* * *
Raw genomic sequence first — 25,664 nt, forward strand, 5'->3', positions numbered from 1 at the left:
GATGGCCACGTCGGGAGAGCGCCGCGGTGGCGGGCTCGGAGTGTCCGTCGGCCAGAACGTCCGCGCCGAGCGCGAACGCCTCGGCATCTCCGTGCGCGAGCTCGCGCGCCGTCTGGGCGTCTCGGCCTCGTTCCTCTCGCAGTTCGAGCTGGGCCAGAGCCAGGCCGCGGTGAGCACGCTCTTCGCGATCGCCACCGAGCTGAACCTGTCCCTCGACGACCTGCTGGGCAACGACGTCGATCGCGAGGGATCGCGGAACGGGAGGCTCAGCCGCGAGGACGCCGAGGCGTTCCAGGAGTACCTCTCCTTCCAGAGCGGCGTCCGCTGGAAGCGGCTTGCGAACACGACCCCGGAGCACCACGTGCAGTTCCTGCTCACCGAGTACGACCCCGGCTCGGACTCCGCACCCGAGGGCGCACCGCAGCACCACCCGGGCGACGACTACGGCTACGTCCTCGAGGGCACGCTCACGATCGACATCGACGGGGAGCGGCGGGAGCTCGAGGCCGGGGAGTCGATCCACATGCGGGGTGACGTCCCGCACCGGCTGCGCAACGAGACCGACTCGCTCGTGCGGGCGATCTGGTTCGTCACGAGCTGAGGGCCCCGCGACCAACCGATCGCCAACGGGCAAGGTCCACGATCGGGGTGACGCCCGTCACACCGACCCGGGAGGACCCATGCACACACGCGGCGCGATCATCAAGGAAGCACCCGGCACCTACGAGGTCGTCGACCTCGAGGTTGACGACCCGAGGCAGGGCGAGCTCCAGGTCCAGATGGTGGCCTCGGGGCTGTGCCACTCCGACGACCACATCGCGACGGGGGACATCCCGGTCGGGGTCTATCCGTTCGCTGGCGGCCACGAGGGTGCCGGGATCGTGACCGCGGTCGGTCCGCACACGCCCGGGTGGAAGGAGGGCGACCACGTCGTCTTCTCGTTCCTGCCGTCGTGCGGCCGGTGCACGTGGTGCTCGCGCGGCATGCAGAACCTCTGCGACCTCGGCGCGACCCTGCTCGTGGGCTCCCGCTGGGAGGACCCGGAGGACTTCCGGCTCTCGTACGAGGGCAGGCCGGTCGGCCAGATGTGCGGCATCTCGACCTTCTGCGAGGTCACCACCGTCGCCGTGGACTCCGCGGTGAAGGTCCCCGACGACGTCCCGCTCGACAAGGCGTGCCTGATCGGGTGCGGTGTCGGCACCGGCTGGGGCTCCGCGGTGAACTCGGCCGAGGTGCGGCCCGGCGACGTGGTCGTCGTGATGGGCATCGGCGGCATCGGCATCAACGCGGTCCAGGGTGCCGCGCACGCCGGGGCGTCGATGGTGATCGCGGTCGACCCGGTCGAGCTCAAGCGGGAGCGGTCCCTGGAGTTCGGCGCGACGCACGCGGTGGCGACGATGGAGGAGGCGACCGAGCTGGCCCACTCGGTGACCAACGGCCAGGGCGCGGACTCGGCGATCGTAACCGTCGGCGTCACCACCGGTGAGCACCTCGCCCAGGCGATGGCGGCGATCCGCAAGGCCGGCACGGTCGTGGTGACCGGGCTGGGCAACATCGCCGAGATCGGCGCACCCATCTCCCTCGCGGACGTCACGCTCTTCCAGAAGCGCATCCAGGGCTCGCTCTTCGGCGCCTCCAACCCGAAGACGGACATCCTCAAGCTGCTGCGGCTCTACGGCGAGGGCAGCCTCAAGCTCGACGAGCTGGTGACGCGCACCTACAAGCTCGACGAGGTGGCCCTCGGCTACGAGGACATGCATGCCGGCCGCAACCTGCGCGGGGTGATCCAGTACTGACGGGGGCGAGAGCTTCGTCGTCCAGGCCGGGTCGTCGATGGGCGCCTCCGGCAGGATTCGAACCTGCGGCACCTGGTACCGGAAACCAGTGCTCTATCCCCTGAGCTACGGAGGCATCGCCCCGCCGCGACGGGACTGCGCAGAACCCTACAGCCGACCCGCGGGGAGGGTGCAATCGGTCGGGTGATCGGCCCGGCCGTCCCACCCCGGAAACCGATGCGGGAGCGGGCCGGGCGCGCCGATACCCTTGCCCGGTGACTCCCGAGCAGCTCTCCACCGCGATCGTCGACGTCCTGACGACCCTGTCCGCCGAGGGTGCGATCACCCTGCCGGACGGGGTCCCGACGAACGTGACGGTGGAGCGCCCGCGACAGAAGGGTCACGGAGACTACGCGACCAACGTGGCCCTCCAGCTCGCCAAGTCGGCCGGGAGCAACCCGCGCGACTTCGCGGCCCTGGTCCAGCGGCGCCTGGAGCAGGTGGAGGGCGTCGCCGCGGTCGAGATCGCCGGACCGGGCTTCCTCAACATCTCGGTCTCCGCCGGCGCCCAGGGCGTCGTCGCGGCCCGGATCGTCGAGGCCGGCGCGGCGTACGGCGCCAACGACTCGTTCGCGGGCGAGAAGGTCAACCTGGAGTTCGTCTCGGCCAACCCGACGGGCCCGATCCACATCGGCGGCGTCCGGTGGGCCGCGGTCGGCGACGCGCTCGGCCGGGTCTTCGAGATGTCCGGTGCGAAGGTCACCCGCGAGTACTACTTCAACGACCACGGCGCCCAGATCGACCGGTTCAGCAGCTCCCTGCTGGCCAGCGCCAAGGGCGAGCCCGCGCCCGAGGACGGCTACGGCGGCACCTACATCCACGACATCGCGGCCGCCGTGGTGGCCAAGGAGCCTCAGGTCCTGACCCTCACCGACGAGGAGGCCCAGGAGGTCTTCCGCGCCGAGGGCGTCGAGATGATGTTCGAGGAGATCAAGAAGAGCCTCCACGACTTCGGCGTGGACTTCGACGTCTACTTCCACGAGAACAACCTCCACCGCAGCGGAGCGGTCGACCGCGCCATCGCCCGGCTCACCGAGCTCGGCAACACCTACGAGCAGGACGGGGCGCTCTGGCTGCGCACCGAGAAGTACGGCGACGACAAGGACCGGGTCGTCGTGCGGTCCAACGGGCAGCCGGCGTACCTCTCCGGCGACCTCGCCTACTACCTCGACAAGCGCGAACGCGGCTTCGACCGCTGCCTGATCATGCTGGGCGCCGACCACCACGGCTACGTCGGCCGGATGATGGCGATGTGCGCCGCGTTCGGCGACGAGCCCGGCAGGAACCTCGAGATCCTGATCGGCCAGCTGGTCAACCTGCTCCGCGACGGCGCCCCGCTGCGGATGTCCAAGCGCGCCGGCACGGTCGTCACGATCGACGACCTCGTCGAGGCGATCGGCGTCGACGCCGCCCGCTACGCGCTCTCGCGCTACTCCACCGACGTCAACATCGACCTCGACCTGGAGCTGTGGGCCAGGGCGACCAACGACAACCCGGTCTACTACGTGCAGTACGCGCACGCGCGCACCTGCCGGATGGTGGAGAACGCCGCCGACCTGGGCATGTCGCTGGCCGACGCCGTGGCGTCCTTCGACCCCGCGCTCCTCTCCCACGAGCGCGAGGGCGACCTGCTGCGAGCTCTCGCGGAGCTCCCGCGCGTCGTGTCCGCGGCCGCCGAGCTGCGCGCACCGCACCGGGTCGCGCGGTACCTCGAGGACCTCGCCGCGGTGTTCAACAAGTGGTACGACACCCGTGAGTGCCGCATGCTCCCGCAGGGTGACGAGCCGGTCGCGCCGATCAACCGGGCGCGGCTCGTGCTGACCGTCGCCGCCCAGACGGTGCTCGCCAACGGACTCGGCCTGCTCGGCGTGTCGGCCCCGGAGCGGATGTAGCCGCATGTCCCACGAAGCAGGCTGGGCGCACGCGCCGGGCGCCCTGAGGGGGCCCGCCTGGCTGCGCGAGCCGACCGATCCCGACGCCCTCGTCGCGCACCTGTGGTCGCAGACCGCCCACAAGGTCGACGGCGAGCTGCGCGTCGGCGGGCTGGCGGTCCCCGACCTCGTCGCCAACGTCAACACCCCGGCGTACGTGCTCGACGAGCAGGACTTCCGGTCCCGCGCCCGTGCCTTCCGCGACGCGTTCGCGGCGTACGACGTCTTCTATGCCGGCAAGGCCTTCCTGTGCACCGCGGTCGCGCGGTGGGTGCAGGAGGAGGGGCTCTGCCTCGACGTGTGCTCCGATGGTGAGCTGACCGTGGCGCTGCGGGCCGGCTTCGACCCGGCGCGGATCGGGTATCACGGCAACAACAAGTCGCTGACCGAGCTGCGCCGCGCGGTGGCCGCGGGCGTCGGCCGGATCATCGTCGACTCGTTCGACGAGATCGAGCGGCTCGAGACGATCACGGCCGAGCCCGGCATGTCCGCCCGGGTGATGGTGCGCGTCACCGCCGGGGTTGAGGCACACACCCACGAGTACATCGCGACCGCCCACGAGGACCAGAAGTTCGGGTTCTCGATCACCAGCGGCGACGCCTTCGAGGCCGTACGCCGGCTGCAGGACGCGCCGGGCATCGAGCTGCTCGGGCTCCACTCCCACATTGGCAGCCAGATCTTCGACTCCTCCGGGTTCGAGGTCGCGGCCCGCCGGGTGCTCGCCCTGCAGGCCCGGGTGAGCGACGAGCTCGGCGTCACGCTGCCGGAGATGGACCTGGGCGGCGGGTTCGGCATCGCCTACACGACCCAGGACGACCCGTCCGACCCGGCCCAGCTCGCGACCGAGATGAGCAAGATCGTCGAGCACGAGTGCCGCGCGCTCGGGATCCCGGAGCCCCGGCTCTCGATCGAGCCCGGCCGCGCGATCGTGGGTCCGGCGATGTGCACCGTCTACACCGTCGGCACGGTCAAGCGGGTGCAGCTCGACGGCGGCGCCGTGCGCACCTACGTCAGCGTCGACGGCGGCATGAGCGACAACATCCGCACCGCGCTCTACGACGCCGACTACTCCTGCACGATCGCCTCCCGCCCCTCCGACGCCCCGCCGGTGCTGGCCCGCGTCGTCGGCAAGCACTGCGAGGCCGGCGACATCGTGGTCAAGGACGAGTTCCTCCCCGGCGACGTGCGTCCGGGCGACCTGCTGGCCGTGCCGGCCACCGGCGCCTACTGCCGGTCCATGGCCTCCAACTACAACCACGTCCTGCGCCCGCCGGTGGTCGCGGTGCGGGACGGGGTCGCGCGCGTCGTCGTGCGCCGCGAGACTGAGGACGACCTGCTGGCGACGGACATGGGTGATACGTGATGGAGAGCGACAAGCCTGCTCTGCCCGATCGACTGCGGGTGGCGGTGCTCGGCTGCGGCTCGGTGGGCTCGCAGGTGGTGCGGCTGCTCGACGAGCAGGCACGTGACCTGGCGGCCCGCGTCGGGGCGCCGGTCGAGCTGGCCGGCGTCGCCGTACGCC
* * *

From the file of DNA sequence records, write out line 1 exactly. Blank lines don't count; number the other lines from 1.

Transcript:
Raw genomic sequence first — 25,664 nt, forward strand, 5'->3', positions numbered from 1 at the left: